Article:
sunk into the depths of the sea.

Into ancient legends you dip your beak,
you swim over sunken laments,
songs you bear on your wings,
the white souls of words.

Ochón mo eala bhán!

Tell me, white swan mine,
that which is gone long long ago,
bring my voice back to me,
recall the wisdom of old.

Swims away my white swan
looking for the magic key,
looking for it in the blue sea,
looking for it in the wide wide sea.

Ochón mo eala bhán!

Ochón mo eala bhán: in Irish Gaelic, Woe, my white swan!


(In Mother's Memory)

And asleep, he came to Ithaka.

There, just opposite, an island of three summits with a cave hollowed out by the sea, where perhaps of an evening and in early morning mermaids sing. Perhaps they can be heard — perhaps it is best not to listen.

In sleep he came to Ithaka.

Tired, he came to his island; weary, stepped on the shore of his birth.

Clouds, islands all around, the sun's arrows hit them here and there.

And there he was awaited.

Fortunate is he, who after long wandering is waited for at home. To wander is easy for us all; turning back is difficult. Not every exile comes at last to Ithaka. Not for everyone do the sunrays lift from distance the home shores. Not in sleep, nor awake; only in dream. How deep and gentle will sleep be in Ithaka, after the long weary years.

The time comes when we must give ourselves up to what was in the beginning - to fire, water, air and earth. The time comes when we must give our flesh back again. A lifetime has passed, the time of Ithaka begins anew. Dreams are left behind, longings hidden among the gulls' sorrowful calls. The circle horizons of earth close, the hand-loomed ribbon of life weaves into eternity's safe-keeping. And in sleep we come to Ithaka and open our eyes to different, more distant horizons.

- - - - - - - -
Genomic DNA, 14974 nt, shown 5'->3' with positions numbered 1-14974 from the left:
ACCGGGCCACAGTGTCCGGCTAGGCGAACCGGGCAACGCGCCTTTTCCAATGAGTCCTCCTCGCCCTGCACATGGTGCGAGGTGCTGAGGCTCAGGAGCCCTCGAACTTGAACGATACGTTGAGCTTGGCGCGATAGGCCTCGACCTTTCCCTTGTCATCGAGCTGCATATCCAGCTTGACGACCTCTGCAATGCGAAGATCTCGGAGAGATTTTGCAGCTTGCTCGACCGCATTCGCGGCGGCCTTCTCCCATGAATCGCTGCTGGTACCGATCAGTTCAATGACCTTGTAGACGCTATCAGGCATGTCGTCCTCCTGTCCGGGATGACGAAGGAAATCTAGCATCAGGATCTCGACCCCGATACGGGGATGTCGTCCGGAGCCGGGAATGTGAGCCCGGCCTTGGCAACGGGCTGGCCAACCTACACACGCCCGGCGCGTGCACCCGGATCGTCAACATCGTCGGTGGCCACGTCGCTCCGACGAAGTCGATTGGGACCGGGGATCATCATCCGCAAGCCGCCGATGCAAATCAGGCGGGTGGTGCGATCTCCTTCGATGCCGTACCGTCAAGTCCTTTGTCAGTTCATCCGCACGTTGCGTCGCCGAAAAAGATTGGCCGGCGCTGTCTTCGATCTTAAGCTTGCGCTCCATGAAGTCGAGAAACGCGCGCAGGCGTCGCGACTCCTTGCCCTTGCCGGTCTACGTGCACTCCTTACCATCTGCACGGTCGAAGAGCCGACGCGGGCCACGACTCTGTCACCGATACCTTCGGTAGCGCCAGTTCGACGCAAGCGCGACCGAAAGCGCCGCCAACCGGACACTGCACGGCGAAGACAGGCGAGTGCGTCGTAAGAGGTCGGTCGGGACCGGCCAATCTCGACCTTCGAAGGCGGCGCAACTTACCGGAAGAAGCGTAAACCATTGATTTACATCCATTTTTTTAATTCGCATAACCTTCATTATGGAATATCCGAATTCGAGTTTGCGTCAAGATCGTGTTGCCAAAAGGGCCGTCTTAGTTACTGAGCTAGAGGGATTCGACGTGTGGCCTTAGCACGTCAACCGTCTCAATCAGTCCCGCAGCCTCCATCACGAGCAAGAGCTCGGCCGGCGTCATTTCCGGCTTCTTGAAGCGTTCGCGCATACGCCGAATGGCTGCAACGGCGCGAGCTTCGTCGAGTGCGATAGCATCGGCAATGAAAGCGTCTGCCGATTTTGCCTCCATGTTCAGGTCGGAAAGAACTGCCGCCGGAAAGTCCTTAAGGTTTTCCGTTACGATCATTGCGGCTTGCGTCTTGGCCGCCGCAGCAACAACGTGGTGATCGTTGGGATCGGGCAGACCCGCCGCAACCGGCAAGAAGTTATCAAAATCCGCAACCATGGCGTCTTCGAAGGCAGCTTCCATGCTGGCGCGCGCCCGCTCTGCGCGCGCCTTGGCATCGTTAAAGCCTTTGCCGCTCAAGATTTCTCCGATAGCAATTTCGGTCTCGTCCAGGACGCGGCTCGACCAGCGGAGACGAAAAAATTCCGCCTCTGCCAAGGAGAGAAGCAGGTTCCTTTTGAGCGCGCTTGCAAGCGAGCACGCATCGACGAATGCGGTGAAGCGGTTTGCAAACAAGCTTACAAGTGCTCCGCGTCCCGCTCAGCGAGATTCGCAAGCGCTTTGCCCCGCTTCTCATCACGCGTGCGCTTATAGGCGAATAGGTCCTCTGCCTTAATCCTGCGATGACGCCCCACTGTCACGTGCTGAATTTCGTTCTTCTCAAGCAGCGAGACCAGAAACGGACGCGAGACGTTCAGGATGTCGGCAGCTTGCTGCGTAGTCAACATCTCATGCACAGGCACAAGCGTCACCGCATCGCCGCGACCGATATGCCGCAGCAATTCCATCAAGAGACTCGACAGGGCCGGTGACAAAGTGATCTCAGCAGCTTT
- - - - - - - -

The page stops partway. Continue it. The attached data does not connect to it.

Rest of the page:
You too fell asleep in Ithaka.

In vain I asked whether your closed eyes saw the shores of home. You were no longer behind them. And I climbed to search for you high in the air, but you were not there. And I looked into the waters' flow, but you were not there. And I asked for you back from fire, but fire had you no longer.

And I asked the earth, where were you, but the earth was silent. Then I gave the earth back your ashes, and you remained in Ithaka.


                                                        for Alene Puterbaugh

Flying over stands of oak-pine and hickory,
watering holes muddy from a long-awaited rain
(a blanket pulled across my knees),
I am an Indian now, and surely my Latvian ancestors
are happy that I am now, I am here,
flying over the hickory hills of Oklahoma,
that I am now not where they are,
but an Indian in Oklahoma,
happy with sunsets over oak-pine rows.
This house on the hill, this stout elm
that grew so perfect, standing free and alone,
this house with its own life,
with its people, it was always there for me,
even before I ever saw it, but now it fills
a place that was always there for it.

I am now part of the trinity of lake, lodge,
and those nameless, low, gentle hills
that it's easy to keep and love,
so easy to love because I am an Indian now
and part of those gently smoking hills,
wrapped in an Indian blanket and looking
like an eagle across the reddish watering holes,
the trees slowly turning to Fall,
the house on one of the hills
marching toward winter,
slowly, gracefully descending
toward winter when the acorns have fallen
all, when the wind across the lake
tatters the teepees that once stood there
on this same land in another now,
when we were all still Indians.

I am in a strange country
that I call home.

NOTE: "Moon Poem," "To One Far Away," "Ireland 1-2" were translated from Latvian by the author; "White Waterlily," "The Ionian Sea: Ithaka" were translated from Latvian by Inara Cedrins; "Visiting McAlester, Oklahoma" was written directly in English.